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What legacy will michelle obama leave behind

What legacy will michelle obama leave behind? If she becomes the first woman president and you know what that means, not much,” said Robert Zipperer, president of the Center for Social Policy and Priorities (CSPP) in Philadelphia.

Mr. Zipperer is among those calling for a full rebranding of the president’s legacy, and for that to include education. As an educator, he says, “there is a tremendous responsibility for women, and it is imperative for them to be leaders.”

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For the most part, educators are less interested in creating a new gender identity than in creating educational models that help the students understand gender norms and encourage them to participate in them포커 족보.

But Mr. Zipperer points to a study, published last month in The Chronicle of Higher Education, that showed that many of the nation’s schools do not explicitly include instruction about gender. For example, almost no school offers the “gender theory” course that many transgender students use on their own campuses, and only two of the top 20 schools in North America offer such courses. Instead, nearly all public schools have gender “role theory,” in which students are taug카지노ht that girls are more likely to perform better academically and more likely to succeed in sports and other roles in life, while boys are more likely to perform well on those measures.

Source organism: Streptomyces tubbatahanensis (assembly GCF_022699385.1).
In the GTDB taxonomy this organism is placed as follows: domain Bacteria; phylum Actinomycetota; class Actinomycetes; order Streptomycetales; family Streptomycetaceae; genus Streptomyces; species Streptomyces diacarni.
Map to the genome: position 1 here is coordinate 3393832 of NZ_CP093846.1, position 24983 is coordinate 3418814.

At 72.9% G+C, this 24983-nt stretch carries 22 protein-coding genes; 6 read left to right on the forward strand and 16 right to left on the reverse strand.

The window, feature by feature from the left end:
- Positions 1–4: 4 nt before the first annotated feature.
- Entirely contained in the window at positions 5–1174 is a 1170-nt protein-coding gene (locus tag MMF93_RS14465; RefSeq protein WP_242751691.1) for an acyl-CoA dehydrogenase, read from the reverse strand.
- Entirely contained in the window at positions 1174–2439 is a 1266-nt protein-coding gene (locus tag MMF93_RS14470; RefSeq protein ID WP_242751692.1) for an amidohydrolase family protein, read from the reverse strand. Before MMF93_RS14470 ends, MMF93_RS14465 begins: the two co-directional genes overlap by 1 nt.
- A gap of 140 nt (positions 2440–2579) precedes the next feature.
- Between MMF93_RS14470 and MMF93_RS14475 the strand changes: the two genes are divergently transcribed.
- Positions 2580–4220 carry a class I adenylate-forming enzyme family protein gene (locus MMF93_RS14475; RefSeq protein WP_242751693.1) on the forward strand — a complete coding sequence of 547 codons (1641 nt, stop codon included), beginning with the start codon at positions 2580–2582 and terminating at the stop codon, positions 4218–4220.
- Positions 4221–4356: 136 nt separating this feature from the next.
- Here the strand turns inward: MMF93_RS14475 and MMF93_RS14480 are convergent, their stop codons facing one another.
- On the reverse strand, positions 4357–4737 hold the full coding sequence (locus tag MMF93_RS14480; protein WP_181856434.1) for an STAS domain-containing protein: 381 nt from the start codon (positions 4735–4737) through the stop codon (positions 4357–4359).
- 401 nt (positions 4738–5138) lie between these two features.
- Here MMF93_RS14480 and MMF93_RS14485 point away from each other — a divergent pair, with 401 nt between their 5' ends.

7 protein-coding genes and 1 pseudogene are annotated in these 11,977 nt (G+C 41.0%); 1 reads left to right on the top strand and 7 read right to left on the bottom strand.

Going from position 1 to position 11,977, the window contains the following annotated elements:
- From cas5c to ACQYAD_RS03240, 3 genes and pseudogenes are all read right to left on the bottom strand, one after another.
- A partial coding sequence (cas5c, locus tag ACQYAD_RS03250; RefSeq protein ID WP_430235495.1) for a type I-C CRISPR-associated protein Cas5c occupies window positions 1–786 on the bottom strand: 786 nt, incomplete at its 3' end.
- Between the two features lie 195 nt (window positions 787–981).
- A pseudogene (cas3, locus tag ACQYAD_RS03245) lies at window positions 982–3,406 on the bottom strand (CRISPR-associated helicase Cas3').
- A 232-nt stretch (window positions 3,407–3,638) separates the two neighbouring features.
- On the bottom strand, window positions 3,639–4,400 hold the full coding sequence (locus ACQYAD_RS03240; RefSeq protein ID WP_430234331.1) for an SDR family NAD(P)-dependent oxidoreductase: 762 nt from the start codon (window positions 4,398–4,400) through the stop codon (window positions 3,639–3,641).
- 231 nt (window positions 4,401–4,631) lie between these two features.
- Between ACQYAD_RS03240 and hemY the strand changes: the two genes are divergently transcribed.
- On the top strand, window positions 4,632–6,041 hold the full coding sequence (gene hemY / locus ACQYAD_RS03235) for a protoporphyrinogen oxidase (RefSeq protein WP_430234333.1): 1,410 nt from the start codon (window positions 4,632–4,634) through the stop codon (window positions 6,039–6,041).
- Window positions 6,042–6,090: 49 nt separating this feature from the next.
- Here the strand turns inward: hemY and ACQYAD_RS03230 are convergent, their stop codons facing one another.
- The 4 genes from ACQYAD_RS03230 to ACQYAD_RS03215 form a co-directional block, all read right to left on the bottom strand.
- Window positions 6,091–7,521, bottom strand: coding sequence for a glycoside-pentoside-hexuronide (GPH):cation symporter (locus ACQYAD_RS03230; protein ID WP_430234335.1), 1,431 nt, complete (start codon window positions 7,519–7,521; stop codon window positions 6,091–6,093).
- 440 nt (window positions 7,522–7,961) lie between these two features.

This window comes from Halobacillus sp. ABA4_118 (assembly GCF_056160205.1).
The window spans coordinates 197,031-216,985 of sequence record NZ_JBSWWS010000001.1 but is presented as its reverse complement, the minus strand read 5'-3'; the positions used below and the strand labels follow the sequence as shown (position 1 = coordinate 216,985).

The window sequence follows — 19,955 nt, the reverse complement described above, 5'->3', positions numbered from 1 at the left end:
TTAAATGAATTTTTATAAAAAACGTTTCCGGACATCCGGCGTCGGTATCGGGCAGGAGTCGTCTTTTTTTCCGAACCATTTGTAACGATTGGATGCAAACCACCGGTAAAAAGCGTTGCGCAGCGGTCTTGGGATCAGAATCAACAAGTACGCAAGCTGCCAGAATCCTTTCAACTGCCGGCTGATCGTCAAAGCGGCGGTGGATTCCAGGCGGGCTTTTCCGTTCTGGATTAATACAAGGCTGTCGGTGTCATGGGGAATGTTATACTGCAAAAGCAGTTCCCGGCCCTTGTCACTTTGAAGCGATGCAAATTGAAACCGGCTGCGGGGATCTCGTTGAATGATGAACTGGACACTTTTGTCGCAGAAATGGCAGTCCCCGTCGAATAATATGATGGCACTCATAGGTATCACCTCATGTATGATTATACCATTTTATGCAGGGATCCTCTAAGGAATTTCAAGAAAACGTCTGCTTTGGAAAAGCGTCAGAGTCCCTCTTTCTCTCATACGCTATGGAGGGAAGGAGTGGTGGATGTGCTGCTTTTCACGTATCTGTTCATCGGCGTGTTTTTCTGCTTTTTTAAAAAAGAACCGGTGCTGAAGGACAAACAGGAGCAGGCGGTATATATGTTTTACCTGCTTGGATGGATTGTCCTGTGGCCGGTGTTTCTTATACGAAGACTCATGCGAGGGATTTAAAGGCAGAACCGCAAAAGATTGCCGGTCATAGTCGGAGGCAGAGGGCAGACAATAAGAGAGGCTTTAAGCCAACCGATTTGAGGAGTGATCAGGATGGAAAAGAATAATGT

Many educators, of course, argue that it is important to teach about the roles and responsibilities of women in society and culture. In addition, because of gender stereotypes, schools need to build the students’ sense of gender norms by showing them in action what each role means. “The lesson should be that these roles are not something that girls and boys develop because they have been born this여주출장안마 way,” said Mrs. Zipperer, whose center helps parents get education for their daughters, who grow up in predominantly male schools.

But critics counter that this type of gender instruction will likely be a distraction.

“When this is integrated, the educational effect will be quite minor,” said Mary Lou Eiseman, a professor of sociology and social work at Washington University. She noted that the National Academy of Sciences, which developed the “gendered education” guidelines used by most school districts, found it would only have a small effect on the achievement of girls.

Even teachers who strongly advocate for an approach of gender integration would seem reluctant to create a new gender identity, said Ms. Eiseman. A teacher who opposes gender norms, she said, should “have the courage t